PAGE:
Public outcry against corruption is a worldwide phenomenon today. Voices of citizens in India demanding a corruption-free state have also soared to extremely high decibel levels. Recent high-value scams have further contributed to the increased public awareness.
Newspapers and television channels have been full of reports pertaining to scams of alleged misappropriation and misapplication worth billions by officials during the 2010 Commonwealth Games in Delhi; an estimated $40bn in revenues lost from the sale of 2G telecom licenses; and billions misappropriated from food and fuel subsidy schemes for the poor in Uttar Pradesh. Statistically speaking, India was ranked 87th out of 178 countries in Transparency International’s corruption perceptions index in 2010.
EXISTING LEGAL FRAMEWORK
India has a framework in place for combating corruption under certain statutes: the Prevention of Corruption Act (PCA) 1988; the Prevention of Money Laundering Act (PMLA) 2002; the Indian Penal Code 1860; the Benami Transactions (Prohibition) Act 1988; and the Right to Information Act (RTIA) 2005.
Theoretically, the existing legal framework does criminalise corruption in the form of active and passive bribery, extortion, abuse of office and money laundering. PCA 1988 prohibits the receipt of illegal gratification by ‘public servants’ and gratification is not limited to pecuniary gratifications alone. While the PCA 1988’s focus is on the bribe taker, the bribe giver may be caught through the offence of abetment. The RTIA 2005 also aims to tackle corruption by providing transparency in government matters by granting citizens the right to seek information from public authorities. Further, certain regulated companies are also required to maintain records under the PMLA 2002. At local level, state governments have various statutes, rules and policies to tackle specific aspects of corruption.
However, practically, the existing legal framework has not been sufficient in curbing corruption in India. For example, India still does not have any specific legislation to protect whistleblowers; the ambit of foreign public official is also limited and restrictive; and bureaucratic hurdles and the need for regulatory approvals often make compliance with US, UK and local bribery laws particularly challenging. Parity with international standards for criminalisation of bribery (as spelled out in US Foreign Corrupt Practices Act (FCPA) and UK Bribery Act) is needed.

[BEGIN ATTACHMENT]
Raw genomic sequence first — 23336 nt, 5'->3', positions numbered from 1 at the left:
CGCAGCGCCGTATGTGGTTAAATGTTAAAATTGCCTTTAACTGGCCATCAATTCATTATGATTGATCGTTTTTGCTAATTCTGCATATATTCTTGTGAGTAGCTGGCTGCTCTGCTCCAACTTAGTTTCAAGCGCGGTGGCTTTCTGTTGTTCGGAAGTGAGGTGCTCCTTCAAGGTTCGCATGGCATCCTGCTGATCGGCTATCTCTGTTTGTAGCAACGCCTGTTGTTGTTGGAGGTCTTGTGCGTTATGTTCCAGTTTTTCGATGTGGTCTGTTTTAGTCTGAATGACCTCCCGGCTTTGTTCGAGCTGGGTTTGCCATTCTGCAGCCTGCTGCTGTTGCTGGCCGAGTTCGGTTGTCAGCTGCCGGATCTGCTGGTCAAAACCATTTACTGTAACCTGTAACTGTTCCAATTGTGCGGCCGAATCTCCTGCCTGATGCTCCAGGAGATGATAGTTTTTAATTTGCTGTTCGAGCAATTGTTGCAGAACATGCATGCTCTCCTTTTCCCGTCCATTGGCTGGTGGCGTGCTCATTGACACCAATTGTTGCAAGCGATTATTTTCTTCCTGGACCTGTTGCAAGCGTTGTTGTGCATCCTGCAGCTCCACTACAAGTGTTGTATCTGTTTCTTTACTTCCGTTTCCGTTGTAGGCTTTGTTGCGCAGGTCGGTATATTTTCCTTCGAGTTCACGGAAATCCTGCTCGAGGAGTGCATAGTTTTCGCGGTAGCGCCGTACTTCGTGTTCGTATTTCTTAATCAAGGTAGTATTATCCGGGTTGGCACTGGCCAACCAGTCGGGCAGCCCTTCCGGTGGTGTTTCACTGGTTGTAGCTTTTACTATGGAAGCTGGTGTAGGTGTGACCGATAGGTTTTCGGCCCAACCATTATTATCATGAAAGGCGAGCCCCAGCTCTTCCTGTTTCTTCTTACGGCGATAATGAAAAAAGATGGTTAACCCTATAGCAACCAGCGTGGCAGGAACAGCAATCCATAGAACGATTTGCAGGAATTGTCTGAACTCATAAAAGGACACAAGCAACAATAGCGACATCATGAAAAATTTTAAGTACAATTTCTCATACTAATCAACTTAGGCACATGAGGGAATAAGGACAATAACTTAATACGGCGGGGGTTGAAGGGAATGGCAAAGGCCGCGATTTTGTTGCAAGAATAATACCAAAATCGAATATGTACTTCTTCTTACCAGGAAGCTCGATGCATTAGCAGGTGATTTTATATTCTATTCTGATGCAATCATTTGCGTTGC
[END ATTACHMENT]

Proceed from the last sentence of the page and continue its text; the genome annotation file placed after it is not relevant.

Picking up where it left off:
2011 has seen widespread public protests and movements, led by social activists, against corruption and for the return of illegal wealth stashed away by politicians and businessmen in foreign banks. Social welfare workers have led movements to compel the Indian government to start taking some proactive measures. This includes notifying a drafting committee for generating the consensus version of the new Lokpal Bill and taking note of, and accepting some, provisions of the Jan Lokpal Bill (Citizen’s Ombudsman Bill). Key provisions include the appointment of independent Lokpal, financial independence of the Lokpal and granting of powers to the Lokpal to receive corruption complaints against politicians and bureaucrats etc. However the tussle between the social activists and the government is continuing as the social activists want wider powers for the Lokpal and the government wants certain exceptions to be carved out.
United Nations Convention against Corruption (UNCAC)
As part of its ongoing efforts to curb corruption, India ratified UNCAC on May 1 2011. UNCAC, adopted by the UN General Assembly in 2003, aimed at providing a solution for any global problem. Since corruption today transcends national and regional boundaries, one of UNCAC’s strongest features is its global nature, with about three-quarters of the world’s countries bound by the terms of the Convention. The instrument is designed to support and assist signatory states in fighting corruption through four key areas:
- criminalisation and law enforcement;
- international co-operation; and
- asset recovery.